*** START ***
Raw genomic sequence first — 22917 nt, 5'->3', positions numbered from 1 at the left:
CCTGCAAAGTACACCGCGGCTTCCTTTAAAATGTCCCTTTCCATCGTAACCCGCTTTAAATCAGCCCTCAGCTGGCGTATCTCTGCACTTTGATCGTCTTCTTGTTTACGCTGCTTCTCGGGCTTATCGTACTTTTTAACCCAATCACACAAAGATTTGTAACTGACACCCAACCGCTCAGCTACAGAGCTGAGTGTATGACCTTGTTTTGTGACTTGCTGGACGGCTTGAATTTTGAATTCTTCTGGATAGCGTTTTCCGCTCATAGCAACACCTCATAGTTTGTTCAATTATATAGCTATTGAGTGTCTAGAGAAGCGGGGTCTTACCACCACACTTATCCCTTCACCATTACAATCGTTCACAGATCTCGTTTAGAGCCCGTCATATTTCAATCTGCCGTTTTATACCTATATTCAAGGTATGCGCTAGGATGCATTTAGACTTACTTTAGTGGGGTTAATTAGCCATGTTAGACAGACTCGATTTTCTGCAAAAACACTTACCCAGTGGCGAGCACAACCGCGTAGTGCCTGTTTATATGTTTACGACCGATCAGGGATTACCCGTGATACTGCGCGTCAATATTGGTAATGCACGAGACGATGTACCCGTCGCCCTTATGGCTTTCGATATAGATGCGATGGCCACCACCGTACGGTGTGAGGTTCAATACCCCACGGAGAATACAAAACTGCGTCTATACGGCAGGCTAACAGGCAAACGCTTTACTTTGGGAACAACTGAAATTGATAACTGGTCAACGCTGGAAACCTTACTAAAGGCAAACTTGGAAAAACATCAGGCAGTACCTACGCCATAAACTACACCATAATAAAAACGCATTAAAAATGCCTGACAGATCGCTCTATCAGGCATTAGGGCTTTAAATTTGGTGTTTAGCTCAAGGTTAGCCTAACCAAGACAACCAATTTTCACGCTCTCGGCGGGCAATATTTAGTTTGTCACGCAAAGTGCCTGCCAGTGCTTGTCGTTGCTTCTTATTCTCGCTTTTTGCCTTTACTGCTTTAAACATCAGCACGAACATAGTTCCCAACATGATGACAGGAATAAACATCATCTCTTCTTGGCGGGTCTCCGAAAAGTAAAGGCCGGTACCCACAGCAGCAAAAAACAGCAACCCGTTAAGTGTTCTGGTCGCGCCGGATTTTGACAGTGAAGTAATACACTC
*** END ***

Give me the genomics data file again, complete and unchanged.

Raw genomic sequence first — 22917 nt, 5'->3', positions numbered from 1 at the left:
CCTGCAAAGTACACCGCGGCTTCCTTTAAAATGTCCCTTTCCATCGTAACCCGCTTTAAATCAGCCCTCAGCTGGCGTATCTCTGCACTTTGATCGTCTTCTTGTTTACGCTGCTTCTCGGGCTTATCGTACTTTTTAACCCAATCACACAAAGATTTGTAACTGACACCCAACCGCTCAGCTACAGAGCTGAGTGTATGACCTTGTTTTGTGACTTGCTGGACGGCTTGAATTTTGAATTCTTCTGGATAGCGTTTTCCGCTCATAGCAACACCTCATAGTTTGTTCAATTATATAGCTATTGAGTGTCTAGAGAAGCGGGGTCTTACCACCACACTTATCCCTTCACCATTACAATCGTTCACAGATCTCGTTTAGAGCCCGTCATATTTCAATCTGCCGTTTTATACCTATATTCAAGGTATGCGCTAGGATGCATTTAGACTTACTTTAGTGGGGTTAATTAGCCATGTTAGACAGACTCGATTTTCTGCAAAAACACTTACCCAGTGGCGAGCACAACCGCGTAGTGCCTGTTTATATGTTTACGACCGATCAGGGATTACCCGTGATACTGCGCGTCAATATTGGTAATGCACGAGACGATGTACCCGTCGCCCTTATGGCTTTCGATATAGATGCGATGGCCACCACCGTACGGTGTGAGGTTCAATACCCCACGGAGAATACAAAACTGCGTCTATACGGCAGGCTAACAGGCAAACGCTTTACTTTGGGAACAACTGAAATTGATAACTGGTCAACGCTGGAAACCTTACTAAAGGCAAACTTGGAAAAACATCAGGCAGTACCTACGCCATAAACTACACCATAATAAAAACGCATTAAAAATGCCTGACAGATCGCTCTATCAGGCATTAGGGCTTTAAATTTGGTGTTTAGCTCAAGGTTAGCCTAACCAAGACAACCAATTTTCACGCTCTCGGCGGGCAATATTTAGTTTGTCACGCAAAGTGCCTGCCAGTGCTTGTCGTTGCTTCTTATTCTCGCTTTTTGCCTTTACTGCTTTAAACATCAGCACGAACATAGTTCCCAACATGATGACAGGAATAAACATCATCTCTTCTTGGCGGGTCTCCGAAAAGTAAAGGCCGGTACCCACAGCAGCAAAAAACAGCAACCCGTTAAGTGTTCTGGTCGCGCCGGATTTTGACAGTGAAGTAATACACTC